5. Patronizing Mega Pet Stores

Since mega pet stores, like Petco and PetSmart, are popping up on every corner, it is obvious a large clientele is keeping them in business. Pet stores are a multibillion dollar industry, which is why they have a vested interest in advancing the psychosis of pet owners to do more for their fur babies. Mega pet stores play upon the delusion that animals are real people who need to be treated like your very own child. That’s why you see pets and owners in matching coats and dogs wearing special goggles at the beach called doggles. While third world countries can’t even access adequate food, shelter, and medical care, our Western world caters more to pampered pooches than the starving and homeless. It is repugnant.

6. Sleeping on Your Furniture and in Your Bed

If you haven’t noticed, animals lick themselves, attract fleas, eat hair balls, lap up their own vomit, and shed. They don’t wear shoes and drag into your home whatever they have picked up on their paws while doing their business outside. They have not evolved enough to practice good hygiene. Yet, in a pet owner’s fantasy, they are still humans who are privy to all areas of a home, including the couches and beds where the rest of the family sits and sleeps. Let that sink in. Gross.

7. Taking Them to Special Community Pet Events

This one is the doozy. Since there is such a demand for pet and owner events in communities, recreation centers are catering to and fueling the insane notion that dogs are people too. Check out a handful of these events:

For the Love of Dog Day

April 29 is National Pet Parent Day (if you already know this, please schedule a psychiatric evaluation immediately). At this event, you get to celebrate your furry friend, the dog. You will meet fellow human dog lovers, play dog-themed games, make a toy for your dog, and take home a doggy bag of treats.

Paint Your Pooch

An art centre sponsors this event where you bring a picture of your pet, and they help you create a masterpiece worthy of your pet.

Dog Days of Summer

After the pools close to the public following Labor Day, some communities host an event where pet owners bring their canines to swim in the pool before it is drained and cleaned.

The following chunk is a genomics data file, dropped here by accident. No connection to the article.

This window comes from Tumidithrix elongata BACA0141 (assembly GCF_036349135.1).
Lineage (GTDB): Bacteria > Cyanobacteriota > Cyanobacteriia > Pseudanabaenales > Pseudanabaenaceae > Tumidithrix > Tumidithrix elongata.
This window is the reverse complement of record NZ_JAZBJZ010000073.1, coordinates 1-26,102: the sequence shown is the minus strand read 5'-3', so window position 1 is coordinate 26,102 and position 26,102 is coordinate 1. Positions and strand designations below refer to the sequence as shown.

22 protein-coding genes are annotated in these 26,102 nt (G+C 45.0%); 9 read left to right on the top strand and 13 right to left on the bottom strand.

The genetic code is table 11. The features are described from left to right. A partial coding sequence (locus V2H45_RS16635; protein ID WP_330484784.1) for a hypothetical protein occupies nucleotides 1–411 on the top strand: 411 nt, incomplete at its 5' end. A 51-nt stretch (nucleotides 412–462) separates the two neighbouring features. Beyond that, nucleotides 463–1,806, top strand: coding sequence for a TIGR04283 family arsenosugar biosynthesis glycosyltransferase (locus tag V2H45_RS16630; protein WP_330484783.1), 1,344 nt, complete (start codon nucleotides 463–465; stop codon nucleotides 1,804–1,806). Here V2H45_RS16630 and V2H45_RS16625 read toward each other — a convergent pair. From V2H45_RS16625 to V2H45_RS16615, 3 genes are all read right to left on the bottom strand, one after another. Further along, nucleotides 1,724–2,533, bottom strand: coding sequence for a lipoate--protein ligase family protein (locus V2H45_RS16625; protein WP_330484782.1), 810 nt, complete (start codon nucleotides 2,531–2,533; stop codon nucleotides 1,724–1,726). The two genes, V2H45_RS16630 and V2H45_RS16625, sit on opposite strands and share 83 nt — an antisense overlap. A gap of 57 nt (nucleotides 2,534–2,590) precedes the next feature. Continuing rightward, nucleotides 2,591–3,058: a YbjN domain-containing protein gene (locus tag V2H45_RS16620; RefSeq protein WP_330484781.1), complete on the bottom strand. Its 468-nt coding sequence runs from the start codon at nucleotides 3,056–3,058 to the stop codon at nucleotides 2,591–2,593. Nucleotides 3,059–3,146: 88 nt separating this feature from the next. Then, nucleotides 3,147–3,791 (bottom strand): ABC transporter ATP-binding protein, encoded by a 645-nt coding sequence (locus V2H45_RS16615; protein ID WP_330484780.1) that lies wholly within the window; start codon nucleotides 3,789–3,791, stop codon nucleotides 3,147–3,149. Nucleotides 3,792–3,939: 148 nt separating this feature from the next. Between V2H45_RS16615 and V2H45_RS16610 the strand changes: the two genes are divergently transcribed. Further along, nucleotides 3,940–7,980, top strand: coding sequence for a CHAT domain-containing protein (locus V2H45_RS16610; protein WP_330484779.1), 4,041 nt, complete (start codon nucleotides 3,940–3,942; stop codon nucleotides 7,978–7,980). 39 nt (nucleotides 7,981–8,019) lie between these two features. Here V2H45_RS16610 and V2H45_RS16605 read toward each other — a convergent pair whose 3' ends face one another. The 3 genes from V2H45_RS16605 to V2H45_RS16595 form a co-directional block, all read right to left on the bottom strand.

Children aren’t the only ones dressing up for Halloween. This event encourages you to disguise your pet in a costume and let him trick-or-treat around the recreation center, where he can score dog treats.

8. Arranging Pet Funeral Services

Funeral homes figure if people are going to be throwing money out the window, they may as well seize an opportunity. A wide variety of service options are available. With pet cremation, some funeral homes boast your pet won’t even leave town for processing or be kept on ice. Cremation packages include items like Rover’s paw print on a certificate, paw pendant, keepsake blanket, engraved photo frame, or pet plaque. If any money remains in your wallet, you can also buy a headstone. One Facebook poster commended the local funeral home who cremated her pet saying, “They answered all of my questions.” What questions could you possibly have? A dog does not possess a soul, so its salvation is not in question. A dog lives as long as its breed allows and dies. Bury him in the backyard and place a rock over the site—end of story. Hundreds of dollars are saved, and a new puppy will undoubtedly be brought home the following week. Animals are replaceable—humans are not.

9. Providing a Pet Spa Experience

If you own a pet, you should take care of it. That means bathing and vaccinating in addition to providing food, shelter, and attention. Pets today, however, are pampered pooches. Pet Spas provide luxury grooming, daycare, and boarding. Instead of washing your pet in a galvanized tub outside, you can pay for de-shedding, dental hygiene, deep coat conditioning, and blueberry facials. Rather than bother your neighbor or relative to stop by the house while you are at work to let Fido outside to run and poop, a Pet Spa offers entertainment and playtime while you are away. Playtime might include a group or individual activity, cuddle time, and swim time. In addition to meals, you can purchase special gourmet treats and have a report card and picture e-mailed to you so you can see how your pet kid is faring. If you have gone to this extreme for your pet, why not look into adopting or fostering a human being—a real person who might make a difference in the world if given such focused attention.